20 Mar 2008
A new imaging technique that detects tiny particles using a common optical microscope could offer an alternative to fluorescent labelling.
Researchers in the US and Italy are using a conventional optical microscope to detect nanoparticles that are much smaller than the instrument's normal resolution. Eann Patterson of Michigan State University and Maurice Whelan of the European Commission DG Joint Research Centre came up with the idea while taking images of cells.
The two-man partnership noticed that its high-resolution images were interrupted with caustics, bright envelopes of light surrounding a dark shadow. Light interacting with nano-sized vesicles was producing patterns many times larger than the intracellular structures, elegantly capturing the nanoscale on a conventional inverted optical microscope.
"Using the technique, we believe that it will be possible to track particles in three-dimensions and in real time, allowing interactions to be studied non-invasively. Examples include self-assembly processes, or the binding of nanoparticles to functionalized surfaces," Patterson told nanotechweb.org. "The procedure offers major advantages over fluorescent labelling of particles, which typically requires long exposure times and suffers from photo-bleaching."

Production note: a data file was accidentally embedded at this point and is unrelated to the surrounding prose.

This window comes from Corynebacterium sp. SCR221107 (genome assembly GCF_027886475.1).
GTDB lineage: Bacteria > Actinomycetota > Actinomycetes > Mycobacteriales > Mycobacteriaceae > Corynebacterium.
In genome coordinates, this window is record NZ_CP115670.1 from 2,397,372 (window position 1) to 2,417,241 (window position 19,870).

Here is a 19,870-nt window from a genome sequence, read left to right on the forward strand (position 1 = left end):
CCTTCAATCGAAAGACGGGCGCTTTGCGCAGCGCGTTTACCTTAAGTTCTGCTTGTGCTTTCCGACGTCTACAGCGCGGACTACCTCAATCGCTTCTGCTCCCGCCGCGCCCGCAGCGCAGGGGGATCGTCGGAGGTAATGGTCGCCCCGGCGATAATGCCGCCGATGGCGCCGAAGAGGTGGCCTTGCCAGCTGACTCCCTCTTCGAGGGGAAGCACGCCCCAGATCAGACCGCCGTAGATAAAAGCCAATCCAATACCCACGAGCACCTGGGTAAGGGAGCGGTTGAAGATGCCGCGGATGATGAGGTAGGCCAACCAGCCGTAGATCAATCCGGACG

So how is it done? "Set-up your microscope for normal viewing with Kohler illumination and then close all of the diaphragm apertures to a minimum," he explained. "Some caustics may be immediately obvious, if not move slightly out of focus to observe them."
Patterson and Whelan have yet to find the lower size limit for their procedure. In fact, the major restriction so far has been the lack of suitably sized and authenticated test samples.
Initial work suggests that the caustics produce a magnification of between a hundred and a thousand times the particle size.
To develop potential applications, the researchers are now modelling the behaviour of light.